23 June 2015

Being a Special Constable: fighting drug crime

Special Constable Will Liley describes how a Special Constable can play a role in tackling drug crime

One of my most memorable experiences since becoming a Special Constable took place a few months back on a busy Friday evening in Maidstone town centre.

I was taking part in an operation to crack down on drug use among pub and club goers; we visit local social hot-spots, swabbing and testing surfaces for signs of drugs. Sometimes we’ll swab customers too! 

That night, I was in plain clothes acting as a ‘spotter’. This means watching people’s reactions as they’re approached by uniformed officers patrolling with sniffer dogs. 

I was looking out for people who’d immediately turn and walk away, or who’d shiftily play with their pockets – all tell-tale signs they’re hiding something.

Trying to escape
I saw a group of four men stood by a fast food restaurant in Week Street. I watched closely as the officers got closer, sniffer dogs trotting keenly by their sides.

The men froze as soon as they saw them; in a split-second, they’d made a run for it. 

I knew exactly what I had to do. 

Sprinting after them, I shouted out that I was a police officer and called for them to stop; unsurprisingly, they just ignored me. 

The four split up, disappearing through a maze of side roads. I focused on one man, carrying a bag. As I chased him he got quicker and quicker, and I began struggling to keep up.

He grabbed at his bag and hurled it into a nearby wheelie bin. He stumbled, having performed the move at great speed, giving me the extra couple of seconds I needed to catch up. Finally I caught him!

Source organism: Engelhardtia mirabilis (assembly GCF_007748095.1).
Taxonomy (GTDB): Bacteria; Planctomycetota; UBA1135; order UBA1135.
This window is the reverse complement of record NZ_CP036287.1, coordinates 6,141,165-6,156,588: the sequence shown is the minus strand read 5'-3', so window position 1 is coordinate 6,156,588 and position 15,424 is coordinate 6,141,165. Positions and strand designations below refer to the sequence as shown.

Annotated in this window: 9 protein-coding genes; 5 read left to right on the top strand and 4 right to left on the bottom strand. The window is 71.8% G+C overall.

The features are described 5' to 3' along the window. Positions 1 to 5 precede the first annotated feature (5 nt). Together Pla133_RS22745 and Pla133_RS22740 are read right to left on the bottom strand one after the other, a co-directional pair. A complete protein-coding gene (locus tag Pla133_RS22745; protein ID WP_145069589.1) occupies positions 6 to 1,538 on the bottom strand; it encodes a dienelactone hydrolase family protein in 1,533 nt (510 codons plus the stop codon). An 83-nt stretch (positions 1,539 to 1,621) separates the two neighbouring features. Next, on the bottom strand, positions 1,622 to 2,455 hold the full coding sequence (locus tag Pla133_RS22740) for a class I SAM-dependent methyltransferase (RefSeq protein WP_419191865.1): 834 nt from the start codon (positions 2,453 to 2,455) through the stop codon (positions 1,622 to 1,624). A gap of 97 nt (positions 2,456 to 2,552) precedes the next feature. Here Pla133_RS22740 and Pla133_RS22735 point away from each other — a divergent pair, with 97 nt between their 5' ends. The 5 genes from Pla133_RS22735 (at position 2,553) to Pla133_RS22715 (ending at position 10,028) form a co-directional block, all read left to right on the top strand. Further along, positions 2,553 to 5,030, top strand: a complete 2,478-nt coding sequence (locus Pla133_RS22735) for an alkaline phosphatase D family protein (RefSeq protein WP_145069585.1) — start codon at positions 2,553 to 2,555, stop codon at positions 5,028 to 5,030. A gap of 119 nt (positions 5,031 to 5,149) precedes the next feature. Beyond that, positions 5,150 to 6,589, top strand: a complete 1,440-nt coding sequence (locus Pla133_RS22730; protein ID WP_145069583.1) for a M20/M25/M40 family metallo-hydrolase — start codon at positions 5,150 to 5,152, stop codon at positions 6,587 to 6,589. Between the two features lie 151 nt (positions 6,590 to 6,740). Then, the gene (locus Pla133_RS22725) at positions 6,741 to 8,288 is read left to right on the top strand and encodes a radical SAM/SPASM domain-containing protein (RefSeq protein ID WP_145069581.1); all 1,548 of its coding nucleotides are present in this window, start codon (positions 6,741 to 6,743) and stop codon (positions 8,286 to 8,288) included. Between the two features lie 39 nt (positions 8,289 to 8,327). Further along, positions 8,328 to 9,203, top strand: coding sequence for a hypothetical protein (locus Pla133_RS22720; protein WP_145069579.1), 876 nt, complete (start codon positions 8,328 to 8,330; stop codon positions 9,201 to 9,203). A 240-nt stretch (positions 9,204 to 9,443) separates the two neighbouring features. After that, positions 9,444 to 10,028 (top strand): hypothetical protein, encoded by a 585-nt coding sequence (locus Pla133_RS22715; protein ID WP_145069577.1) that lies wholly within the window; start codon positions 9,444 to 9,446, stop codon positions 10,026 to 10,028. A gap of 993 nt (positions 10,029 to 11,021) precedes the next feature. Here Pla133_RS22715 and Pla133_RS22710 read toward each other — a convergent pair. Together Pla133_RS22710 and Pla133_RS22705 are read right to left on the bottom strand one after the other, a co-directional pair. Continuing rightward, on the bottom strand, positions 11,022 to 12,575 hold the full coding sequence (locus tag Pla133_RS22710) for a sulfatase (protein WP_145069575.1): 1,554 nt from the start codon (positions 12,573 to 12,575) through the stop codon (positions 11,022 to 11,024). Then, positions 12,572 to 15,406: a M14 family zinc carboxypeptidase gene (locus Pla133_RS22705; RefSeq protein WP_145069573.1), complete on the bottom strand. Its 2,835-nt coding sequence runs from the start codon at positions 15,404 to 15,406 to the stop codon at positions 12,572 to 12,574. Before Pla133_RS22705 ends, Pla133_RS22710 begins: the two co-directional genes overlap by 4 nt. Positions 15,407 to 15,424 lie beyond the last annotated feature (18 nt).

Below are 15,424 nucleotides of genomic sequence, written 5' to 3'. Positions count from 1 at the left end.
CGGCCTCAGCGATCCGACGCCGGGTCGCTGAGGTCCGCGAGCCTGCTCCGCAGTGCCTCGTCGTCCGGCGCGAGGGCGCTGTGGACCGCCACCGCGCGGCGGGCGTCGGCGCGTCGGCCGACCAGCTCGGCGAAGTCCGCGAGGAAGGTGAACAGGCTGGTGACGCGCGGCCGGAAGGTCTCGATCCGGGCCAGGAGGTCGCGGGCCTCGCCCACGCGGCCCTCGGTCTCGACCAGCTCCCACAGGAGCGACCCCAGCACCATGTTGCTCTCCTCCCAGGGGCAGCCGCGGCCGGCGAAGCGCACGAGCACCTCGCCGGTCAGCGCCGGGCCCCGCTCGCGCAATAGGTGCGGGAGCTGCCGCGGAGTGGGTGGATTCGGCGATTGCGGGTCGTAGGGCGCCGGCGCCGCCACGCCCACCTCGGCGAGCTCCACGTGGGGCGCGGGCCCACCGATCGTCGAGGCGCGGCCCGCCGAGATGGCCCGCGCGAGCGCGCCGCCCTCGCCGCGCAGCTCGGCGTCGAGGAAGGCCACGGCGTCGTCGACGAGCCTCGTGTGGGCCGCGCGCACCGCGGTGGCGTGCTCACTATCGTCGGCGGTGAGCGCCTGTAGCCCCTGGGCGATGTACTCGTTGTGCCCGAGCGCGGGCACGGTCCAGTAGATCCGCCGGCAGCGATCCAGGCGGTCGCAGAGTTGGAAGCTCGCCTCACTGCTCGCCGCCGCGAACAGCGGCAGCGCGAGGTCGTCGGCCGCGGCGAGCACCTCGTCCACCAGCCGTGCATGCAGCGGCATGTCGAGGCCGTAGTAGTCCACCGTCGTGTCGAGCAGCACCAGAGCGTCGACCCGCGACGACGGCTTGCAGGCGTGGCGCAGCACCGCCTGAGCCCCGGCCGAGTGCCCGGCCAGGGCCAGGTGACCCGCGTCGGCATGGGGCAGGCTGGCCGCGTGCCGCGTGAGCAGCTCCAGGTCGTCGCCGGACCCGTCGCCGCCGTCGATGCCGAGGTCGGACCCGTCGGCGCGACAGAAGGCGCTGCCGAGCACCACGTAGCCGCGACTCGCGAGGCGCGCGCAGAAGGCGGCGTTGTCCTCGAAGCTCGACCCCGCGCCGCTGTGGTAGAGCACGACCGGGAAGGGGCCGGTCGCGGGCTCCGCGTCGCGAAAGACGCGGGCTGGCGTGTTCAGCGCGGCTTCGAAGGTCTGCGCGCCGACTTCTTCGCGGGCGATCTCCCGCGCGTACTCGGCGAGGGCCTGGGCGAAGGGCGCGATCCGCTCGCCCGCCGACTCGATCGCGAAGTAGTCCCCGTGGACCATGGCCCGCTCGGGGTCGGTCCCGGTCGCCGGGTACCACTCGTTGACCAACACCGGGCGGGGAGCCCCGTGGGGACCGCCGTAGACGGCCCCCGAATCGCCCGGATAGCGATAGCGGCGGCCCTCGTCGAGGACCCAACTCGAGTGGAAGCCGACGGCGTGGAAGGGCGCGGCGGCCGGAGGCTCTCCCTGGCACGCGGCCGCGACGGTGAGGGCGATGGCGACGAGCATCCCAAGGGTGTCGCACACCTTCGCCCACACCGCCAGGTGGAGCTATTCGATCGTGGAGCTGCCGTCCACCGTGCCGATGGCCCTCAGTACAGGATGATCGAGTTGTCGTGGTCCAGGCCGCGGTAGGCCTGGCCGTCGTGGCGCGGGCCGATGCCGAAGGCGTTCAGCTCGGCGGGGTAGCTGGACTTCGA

A great feeling
We fell to the ground as he tried to break free, but I secured him with hand cuffs and placed him under arrest.

My colleagues had seen me give chase and were following closely behind. One of the team pulled the bag from the bin; we found drugs, drug paraphernalia and a wallet so full of cash it barely closed.

Later on, his three friends were found and arrested too.

With the offender back in custody, my job was only partly done. His address had to be searched and paperwork completed.

Being a special is a varied and exciting volunteer role. You learn to think quickly on your feet and are driven by a need to protect those in your community from harm. 

The great result that night left me with a feeling of real satisfaction. I’d say to anyone reading this, ask yourself: 'Could I do something really Special?'

Want to find out more about becoming a Special Constable? Get details of the next Specials recruitment event in Swale on Thursday 23 July.